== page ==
SecureRoute accepts onAuthRequired as an optional prop, it overrides onAuthRequired from the Security component if exists.

SecureRoute integrates with react-router. Other routers will need their own methods to ensure authentication using the hooks/HOC props provided by this SDK.

As with Route from react-router-dom, <SecureRoute> can take one of:

  • a component prop that is passed a component
  • a render prop that is passed a function that returns a component. This function will be passed any additional props that react-router injects (such as history or match)
  • children components

LoginCallback

LoginCallback handles the callback after the redirect to and back from the Okta-hosted login page. By default, it parses the tokens from the uri, stores them, then redirects to /. If a SecureRoute caused the redirect, then the callback redirects to the secured route. For more advanced cases, this component can be copied to your own source tree and modified as needed.

errorComponent

By default, LoginCallback will display any errors from authState.error. If you wish to customise the display of such error messages, you can pass your own component as an errorComponent prop to <LoginCallback>. The authState.error value will be passed to the errorComponent as the error prop.

onAuthResume

When an external auth (such as a social IDP) redirects back to your application AND your Okta sign-in policies require additional authentication factors before authentication is complete, the redirect to your application redirectUri callback will be an interaction_required error.

An interaction_required error is an indication that you should resume the authentication flow. You can pass an onAuthResume function as a prop to <LoginCallback>, and the <LoginCallback> will call the onAuthResume function when an interaction_required error is returned to the redirectUri of your application.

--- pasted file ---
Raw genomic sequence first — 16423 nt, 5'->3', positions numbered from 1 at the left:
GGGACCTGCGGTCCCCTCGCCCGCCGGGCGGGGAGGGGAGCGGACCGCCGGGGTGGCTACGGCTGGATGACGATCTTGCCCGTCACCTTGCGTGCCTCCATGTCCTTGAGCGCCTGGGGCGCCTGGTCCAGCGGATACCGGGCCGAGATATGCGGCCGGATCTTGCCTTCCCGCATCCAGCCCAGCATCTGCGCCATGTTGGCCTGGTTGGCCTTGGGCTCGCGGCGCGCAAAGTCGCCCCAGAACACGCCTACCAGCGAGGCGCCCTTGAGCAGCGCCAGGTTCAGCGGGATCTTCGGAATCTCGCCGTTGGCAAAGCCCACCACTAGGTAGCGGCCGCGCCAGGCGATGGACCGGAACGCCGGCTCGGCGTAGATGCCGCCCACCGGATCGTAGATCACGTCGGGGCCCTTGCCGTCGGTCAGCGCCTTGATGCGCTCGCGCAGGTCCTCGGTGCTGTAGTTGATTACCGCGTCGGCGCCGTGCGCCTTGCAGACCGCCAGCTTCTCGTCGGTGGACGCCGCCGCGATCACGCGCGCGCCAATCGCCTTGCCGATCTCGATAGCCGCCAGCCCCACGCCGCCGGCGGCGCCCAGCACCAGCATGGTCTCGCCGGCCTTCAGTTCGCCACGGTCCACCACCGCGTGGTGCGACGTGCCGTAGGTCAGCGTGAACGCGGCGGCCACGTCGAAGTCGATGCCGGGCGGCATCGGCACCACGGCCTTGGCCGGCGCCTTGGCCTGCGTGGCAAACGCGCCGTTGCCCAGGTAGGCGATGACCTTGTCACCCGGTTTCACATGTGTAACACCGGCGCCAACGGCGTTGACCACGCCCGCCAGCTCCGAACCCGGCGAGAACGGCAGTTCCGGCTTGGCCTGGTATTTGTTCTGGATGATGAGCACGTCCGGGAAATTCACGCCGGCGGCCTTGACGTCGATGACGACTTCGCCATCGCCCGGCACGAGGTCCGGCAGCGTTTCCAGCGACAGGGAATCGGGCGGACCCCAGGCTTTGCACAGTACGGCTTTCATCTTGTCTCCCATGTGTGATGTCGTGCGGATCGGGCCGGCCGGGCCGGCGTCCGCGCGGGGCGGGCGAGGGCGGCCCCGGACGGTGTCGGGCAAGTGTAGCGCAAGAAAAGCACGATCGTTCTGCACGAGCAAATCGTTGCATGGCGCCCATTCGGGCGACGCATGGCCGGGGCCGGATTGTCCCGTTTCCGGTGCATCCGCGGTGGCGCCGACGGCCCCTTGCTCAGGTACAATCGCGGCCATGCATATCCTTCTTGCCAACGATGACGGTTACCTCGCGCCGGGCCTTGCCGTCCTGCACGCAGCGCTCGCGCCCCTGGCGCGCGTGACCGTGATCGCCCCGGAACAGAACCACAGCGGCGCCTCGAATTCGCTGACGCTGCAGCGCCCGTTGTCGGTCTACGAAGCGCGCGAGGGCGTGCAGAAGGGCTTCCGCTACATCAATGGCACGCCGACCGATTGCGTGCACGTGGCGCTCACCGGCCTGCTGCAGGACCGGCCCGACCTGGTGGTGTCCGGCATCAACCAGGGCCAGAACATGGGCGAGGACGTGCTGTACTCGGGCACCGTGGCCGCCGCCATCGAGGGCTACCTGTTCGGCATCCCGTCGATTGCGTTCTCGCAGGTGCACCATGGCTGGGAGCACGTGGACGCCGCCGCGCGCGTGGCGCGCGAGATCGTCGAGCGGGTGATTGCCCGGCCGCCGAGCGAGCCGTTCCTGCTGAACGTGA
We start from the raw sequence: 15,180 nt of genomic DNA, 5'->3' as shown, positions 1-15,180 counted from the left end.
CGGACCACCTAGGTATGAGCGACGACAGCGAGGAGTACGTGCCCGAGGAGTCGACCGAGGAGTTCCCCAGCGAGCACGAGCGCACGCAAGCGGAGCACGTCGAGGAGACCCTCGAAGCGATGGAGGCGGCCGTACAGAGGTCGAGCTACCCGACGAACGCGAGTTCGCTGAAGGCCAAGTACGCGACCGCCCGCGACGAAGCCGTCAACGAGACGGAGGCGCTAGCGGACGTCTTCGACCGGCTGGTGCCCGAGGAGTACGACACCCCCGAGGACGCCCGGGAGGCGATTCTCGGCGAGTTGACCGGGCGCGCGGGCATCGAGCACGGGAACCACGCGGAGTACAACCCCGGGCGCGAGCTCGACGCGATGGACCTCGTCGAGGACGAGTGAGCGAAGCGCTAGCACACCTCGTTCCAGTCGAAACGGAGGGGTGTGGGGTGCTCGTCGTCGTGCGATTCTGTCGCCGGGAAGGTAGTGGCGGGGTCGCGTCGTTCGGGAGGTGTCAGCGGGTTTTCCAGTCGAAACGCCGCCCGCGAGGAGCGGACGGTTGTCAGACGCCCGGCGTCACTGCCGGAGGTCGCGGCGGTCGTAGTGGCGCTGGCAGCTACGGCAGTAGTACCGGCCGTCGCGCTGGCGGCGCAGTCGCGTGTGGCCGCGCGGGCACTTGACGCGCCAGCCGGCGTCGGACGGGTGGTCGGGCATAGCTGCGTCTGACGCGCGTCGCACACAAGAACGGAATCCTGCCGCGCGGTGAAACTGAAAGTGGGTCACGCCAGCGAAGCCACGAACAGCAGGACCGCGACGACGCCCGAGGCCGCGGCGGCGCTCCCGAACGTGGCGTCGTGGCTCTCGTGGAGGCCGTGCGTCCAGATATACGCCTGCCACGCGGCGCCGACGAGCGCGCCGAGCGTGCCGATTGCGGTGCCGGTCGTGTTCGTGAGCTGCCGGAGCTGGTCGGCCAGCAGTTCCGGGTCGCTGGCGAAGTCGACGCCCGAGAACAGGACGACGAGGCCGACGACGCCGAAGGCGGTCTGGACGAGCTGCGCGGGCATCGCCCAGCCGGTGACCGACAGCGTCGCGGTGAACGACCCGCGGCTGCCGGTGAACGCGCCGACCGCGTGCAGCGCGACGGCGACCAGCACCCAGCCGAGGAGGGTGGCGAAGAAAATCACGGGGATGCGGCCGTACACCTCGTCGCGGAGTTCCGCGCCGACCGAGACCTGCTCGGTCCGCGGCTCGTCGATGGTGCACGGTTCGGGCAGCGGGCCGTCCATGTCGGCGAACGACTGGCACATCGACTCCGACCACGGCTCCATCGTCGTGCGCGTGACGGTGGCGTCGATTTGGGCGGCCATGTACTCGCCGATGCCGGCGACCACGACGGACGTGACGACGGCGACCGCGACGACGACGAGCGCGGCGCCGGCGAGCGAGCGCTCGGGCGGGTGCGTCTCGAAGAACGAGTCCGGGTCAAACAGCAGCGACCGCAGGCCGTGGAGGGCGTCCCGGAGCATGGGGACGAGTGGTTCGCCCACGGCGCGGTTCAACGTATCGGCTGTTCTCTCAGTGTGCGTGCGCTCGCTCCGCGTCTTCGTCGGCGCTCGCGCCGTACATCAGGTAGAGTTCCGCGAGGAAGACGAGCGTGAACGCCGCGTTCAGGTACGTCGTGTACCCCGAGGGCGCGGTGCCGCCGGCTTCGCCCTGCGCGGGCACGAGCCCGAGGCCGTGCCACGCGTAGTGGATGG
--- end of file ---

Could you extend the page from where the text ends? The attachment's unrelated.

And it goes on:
If using the Okta SignIn Widget, redirecting to your login route will allow the widget to automatically resume your authentication transaction.

// Example assumes you are using react-router with a customer-hosted Okta SignIn Widget on your /login route
// This code is wherever you have your <Security> component, which must be inside your <Router> for react-router
  const onAuthResume = async () => { 
    history.push('/login');
  };

return (
  <Security
    oktaAuth={oktaAuth}
    restoreOriginalUri={restoreOriginalUri}
  >
    <Switch>
      <SecureRoute path='/protected' component={Protected} />
      <Route path='/login/callback' render={ (props) => <LoginCallback {...props} onAuthResume={ onAuthResume } /> } />
      <Route path='/login' component={CustomLogin} />
      <Route path='/' component={Home} />
    </Switch>
  </Security>
);

withOktaAuth

withOktaAuth is a higher-order component which injects an oktaAuth instance and an authState object as props into the component. Function-based components will want to use the useOktaAuth hook instead. These props provide a way for components to make decisions based on authState or to call Okta Auth SDK methods, such as .signInWithRedirect() or .signOut(). Components wrapped in withOktaAuth() need to be a child or descendant of a <Security> component to have the necessary context.

useOktaAuth

useOktaAuth() is a React Hook that returns an object containing the authState object and the oktaAuth instance. Class-based components will want to use the withOktaAuth HOC instead. Using this hook will trigger a re-render when the authState object updates. Components calling this hook need to be a child or descendant of a <Security> component to have the necessary context.